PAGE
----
Sani-Dry Dehumidifier

marymarksOctober 2, 2007

We've had a Sani-Dry dehumidifier in our basement for the past year and our energy costs have sky-rocketed. I used an energy meter and found that it is using 15 kwh PER DAY! More the 7 times as much as my 13 year old refrigerator. Have other Sani-Dry owners seen this type of energy consumption? Perhaps there is a problem with my unit? This certainly goes against the literature calling this an energy-star rated appliance.

Any info would be helpful before the service guys come next week.

Thanks!

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mikie_gw

Most use about 700 watts, give or take a bit.
Which means yours is probably running full time, or very nearly so.

Apparently you have it set to a way low percentage ,,, or your basement has a pretty serious dampness problem.

Is it set 50 to 60% ?

    Bookmark   October 2, 2007 at 5:58PM
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marymarks

Thanks Mikie. I've got it set to 50% and auto on/off. It does run quite a bit, but there are definite periods when it is off. But from 700 watts to 15 kw???

    Bookmark   October 3, 2007 at 9:30AM
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Brewbeer

15kW is 15,000 watts, which equates to 625 watts if the unit is running 24 hours per day.

Do you have the stand-up model rated at 6.8 amps? This would be about 820 watts.

This seems right if the unit is running about 75% of the time.

    Bookmark   October 3, 2007 at 10:40AM
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marymarks

Yes, I have the stand-up model at 6.8 amps. Sorry to be dense, but you are saying I should expect the system to use 600-800 watts per hour for a total close to 15,000 watts per day (assuming it runs 24 hours)? That just seems outrageous to me. Not exactly the "energy saver" they promoted in the literature.

Another question: should I be setting the humidity setting lower for the winter months? Or should it stay at 50% year round?

thanks for the input.

    Bookmark   October 3, 2007 at 12:15PM
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Brewbeer

Your unit may be more efficient at removing a given amount of water from the air per kilowatt hour than other dehumidifiers, but that doesnÂt change the reality that removing moisture from the air is a very energy intensive activity.

At 820 watts per hour, running for 18 hours per day, gives a total of just under 15 kilowatts.

You donÂt have to go lower than 50% humidity at any time of the year.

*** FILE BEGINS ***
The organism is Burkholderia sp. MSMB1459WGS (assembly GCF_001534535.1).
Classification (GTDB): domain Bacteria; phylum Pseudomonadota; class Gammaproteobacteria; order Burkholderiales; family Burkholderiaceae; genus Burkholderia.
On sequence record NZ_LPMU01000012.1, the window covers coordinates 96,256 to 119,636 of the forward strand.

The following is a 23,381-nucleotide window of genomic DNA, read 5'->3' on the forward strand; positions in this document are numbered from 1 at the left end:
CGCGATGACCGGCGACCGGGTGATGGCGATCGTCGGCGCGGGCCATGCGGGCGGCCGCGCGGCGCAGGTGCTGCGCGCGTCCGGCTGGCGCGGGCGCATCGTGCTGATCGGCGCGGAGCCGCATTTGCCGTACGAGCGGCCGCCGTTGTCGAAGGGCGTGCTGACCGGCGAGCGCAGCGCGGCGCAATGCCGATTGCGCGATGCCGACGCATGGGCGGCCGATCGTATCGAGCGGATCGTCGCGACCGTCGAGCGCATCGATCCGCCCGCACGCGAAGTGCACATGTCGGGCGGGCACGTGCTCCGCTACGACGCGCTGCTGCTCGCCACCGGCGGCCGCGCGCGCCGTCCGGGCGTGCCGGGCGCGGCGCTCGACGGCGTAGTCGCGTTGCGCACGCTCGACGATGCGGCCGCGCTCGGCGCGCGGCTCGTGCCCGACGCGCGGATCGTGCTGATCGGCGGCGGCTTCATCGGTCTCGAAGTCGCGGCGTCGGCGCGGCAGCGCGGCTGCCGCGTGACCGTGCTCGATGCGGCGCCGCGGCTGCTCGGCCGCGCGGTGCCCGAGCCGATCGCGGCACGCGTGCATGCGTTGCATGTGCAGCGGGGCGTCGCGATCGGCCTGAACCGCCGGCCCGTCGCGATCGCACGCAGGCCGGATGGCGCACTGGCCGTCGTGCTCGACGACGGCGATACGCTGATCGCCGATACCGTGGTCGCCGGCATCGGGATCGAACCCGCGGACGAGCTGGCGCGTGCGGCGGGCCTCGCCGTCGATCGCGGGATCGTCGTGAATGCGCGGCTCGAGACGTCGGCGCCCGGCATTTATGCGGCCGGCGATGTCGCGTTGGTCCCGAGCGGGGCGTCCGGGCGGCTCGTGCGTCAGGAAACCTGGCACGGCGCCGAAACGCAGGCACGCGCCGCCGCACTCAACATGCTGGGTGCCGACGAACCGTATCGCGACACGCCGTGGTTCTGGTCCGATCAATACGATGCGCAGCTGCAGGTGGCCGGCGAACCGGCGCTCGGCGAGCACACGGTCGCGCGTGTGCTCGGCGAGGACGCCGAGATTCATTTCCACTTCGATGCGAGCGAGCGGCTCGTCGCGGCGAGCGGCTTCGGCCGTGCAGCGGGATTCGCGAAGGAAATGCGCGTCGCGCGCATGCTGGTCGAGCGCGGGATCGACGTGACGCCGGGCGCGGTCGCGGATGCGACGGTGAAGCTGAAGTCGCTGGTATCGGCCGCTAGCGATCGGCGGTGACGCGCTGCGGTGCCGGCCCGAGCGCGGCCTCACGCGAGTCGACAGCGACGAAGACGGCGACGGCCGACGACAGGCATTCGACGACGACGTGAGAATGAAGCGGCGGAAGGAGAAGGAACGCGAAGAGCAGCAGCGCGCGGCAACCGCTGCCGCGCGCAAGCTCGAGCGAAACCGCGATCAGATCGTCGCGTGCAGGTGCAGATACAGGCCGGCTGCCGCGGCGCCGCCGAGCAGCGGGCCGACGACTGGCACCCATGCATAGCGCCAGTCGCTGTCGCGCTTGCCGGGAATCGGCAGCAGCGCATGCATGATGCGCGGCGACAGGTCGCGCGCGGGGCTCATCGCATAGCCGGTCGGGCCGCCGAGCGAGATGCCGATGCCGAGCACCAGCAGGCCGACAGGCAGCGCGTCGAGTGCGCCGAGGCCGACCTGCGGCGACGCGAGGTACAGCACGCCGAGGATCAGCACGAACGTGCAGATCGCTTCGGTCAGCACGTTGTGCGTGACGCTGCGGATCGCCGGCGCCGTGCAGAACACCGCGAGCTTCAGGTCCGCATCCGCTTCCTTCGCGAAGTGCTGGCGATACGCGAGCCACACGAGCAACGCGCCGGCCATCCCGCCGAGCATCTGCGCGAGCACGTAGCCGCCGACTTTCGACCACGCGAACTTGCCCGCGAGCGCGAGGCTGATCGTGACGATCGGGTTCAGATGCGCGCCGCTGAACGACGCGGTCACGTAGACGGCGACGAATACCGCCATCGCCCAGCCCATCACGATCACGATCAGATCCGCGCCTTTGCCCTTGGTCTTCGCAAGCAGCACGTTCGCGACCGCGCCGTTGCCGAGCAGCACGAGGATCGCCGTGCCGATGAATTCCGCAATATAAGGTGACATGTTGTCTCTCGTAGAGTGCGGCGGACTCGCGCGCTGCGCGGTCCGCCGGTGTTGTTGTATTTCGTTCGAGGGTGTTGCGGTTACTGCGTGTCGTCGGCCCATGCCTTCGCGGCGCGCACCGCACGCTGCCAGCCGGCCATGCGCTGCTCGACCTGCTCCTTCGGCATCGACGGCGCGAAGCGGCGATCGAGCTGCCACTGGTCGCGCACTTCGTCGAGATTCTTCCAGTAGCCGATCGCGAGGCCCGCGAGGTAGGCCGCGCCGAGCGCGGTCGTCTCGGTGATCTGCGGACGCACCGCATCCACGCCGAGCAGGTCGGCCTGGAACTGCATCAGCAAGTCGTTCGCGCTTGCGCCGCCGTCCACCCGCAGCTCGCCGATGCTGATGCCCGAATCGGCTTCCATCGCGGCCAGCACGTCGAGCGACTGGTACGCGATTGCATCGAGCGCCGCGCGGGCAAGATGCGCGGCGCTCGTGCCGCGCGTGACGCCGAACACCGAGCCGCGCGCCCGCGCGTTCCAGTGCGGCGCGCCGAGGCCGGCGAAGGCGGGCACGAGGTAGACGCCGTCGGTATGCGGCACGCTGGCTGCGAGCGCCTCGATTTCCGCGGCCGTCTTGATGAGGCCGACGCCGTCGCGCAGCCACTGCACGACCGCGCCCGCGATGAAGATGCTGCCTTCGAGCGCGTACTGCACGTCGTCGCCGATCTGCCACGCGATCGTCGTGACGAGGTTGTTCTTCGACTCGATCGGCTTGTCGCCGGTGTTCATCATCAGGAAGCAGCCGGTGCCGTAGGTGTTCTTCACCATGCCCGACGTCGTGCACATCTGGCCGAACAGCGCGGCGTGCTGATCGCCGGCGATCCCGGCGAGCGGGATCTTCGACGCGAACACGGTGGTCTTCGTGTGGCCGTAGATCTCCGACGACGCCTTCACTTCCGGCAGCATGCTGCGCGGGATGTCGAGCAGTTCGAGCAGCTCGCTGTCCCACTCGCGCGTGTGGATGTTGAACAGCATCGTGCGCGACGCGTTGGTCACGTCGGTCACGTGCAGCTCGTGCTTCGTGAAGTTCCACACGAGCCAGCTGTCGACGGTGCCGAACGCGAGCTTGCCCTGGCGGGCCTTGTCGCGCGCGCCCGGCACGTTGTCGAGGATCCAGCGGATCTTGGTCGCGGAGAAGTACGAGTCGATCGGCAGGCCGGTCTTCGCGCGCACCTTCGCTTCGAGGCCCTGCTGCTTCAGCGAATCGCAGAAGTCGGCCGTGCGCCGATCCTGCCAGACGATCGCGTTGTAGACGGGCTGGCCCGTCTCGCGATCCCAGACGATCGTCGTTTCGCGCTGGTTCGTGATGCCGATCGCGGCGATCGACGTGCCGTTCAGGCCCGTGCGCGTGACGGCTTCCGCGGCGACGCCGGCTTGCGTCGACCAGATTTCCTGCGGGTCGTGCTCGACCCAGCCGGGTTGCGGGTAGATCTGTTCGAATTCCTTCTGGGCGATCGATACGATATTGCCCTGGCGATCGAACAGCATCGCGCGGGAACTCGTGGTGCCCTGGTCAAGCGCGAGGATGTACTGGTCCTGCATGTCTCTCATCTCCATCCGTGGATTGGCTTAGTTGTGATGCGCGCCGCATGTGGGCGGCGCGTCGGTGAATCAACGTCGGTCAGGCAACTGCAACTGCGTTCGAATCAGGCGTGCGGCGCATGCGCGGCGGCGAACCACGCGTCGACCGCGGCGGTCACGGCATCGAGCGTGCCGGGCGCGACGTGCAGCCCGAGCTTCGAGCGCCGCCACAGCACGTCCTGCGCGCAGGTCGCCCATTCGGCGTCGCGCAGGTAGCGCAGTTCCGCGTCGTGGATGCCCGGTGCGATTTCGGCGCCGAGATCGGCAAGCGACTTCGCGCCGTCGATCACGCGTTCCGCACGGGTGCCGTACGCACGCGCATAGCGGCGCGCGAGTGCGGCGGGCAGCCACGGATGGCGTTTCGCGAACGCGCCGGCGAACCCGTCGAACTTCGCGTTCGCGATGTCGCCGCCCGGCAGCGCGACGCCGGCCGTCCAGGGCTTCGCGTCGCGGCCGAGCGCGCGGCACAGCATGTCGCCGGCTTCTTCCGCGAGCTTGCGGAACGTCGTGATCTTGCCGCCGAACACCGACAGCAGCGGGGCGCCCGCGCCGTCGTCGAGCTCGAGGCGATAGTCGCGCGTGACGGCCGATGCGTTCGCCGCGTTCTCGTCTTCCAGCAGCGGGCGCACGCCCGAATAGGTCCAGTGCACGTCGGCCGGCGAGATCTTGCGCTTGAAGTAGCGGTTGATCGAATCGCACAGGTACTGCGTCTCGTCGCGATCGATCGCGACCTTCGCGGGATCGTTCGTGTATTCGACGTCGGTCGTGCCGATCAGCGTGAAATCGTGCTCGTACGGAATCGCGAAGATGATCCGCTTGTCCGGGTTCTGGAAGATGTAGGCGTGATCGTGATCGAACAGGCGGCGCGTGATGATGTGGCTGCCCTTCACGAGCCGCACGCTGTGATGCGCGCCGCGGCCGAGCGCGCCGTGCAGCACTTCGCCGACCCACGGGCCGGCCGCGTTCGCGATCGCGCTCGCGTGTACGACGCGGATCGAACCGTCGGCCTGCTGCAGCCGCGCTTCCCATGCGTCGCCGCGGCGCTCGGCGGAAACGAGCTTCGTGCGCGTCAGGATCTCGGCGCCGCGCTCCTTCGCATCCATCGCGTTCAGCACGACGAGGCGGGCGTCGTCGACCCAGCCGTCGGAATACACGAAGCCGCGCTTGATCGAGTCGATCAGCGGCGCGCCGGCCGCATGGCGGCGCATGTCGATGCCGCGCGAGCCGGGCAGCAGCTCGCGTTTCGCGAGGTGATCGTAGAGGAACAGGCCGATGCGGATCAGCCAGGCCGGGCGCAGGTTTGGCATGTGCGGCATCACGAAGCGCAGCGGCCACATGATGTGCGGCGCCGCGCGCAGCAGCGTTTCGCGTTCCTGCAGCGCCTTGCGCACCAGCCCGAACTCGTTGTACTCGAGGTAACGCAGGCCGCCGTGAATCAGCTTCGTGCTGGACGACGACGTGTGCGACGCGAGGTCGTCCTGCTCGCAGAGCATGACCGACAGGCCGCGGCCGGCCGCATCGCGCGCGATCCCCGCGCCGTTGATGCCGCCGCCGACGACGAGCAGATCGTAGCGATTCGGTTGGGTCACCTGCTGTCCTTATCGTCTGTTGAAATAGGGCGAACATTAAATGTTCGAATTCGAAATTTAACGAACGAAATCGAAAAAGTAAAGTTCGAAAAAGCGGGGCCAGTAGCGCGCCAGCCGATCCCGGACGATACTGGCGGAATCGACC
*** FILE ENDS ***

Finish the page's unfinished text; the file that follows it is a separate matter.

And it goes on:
One way to make the dehumidifier run less, is to take steps that reduces the amount of moisture that can enter the space in the first place. Can you describe in detail the area you are trying to dehumidify, including size, location above/below grade, wall & floor finishings, your climate, etc.

    Bookmark   October 3, 2007 at 12:38PM
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mikie_gw

fwiw,
The wattage rating on the label is its max constant current draw. Probably at something like 80%/80F.

At 50%, should be drawing maybe 200watts(a guess) less that labeled.

    Bookmark   October 3, 2007 at 11:56PM
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cyfree

Basically the problem here is that the SaniDry should not be running that often to begin with.

Maybe your setting is too low or unrealistic for your basement. Try to increase it to 55% and you should be just fine if you set it at up to 60%.

If the SaniDry is still running that often, you have a bigger problem and it has nothing to do with the SaniDry, which is only doing its job.

The fact is that somehow and for some reason, an enormous amount of moisture is pouring into your basement and that is the problem that needs to be addressed.

A few questions I'd suggest you try to answer.

Is your drainage system working properly? Is it being serviced consistently as recommended by the manufacturer or installer? Is the sump pit sealed or is it allowing water to evaporate into the basement? Are the gutters clogged? Are the downspouts discharging far enough from the foundation walls? Is the terrain around the house graded properly (sloping away from the house)?

Check for plumbing leaks, changes in the water table or anything that can be causing the moisture problem.

Here is a link that might be useful: SaniDry Info

    Bookmark   August 7, 2009 at 9:37AM
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andrelaplume2

whats a sani dry? whats a regular Kenmore dehumidifier cost to run...are there energy efficient ones?

    Bookmark   August 7, 2009 at 10:48AM
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DIYJOE

my dehumidifier is set to 65 RH and the basement has had no mildew or musty odors, even during a very humid Connecticut summer. As cooler temperatures arrive, there is no longer any need for me to run the unit. The RH stays below 60 percent on its own.

    Bookmark   September 10, 2013 at 11:49AM
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DIYJOE

my dehumidifier is set to 65 RH and the basement has had no mildew or musty odors, even during a very humid Connecticut summer. As cooler temperatures arrive, there is no longer any need for me to run the unit. The RH stays below 60 percent on its own.

    Bookmark   September 11, 2013 at 8:59AM
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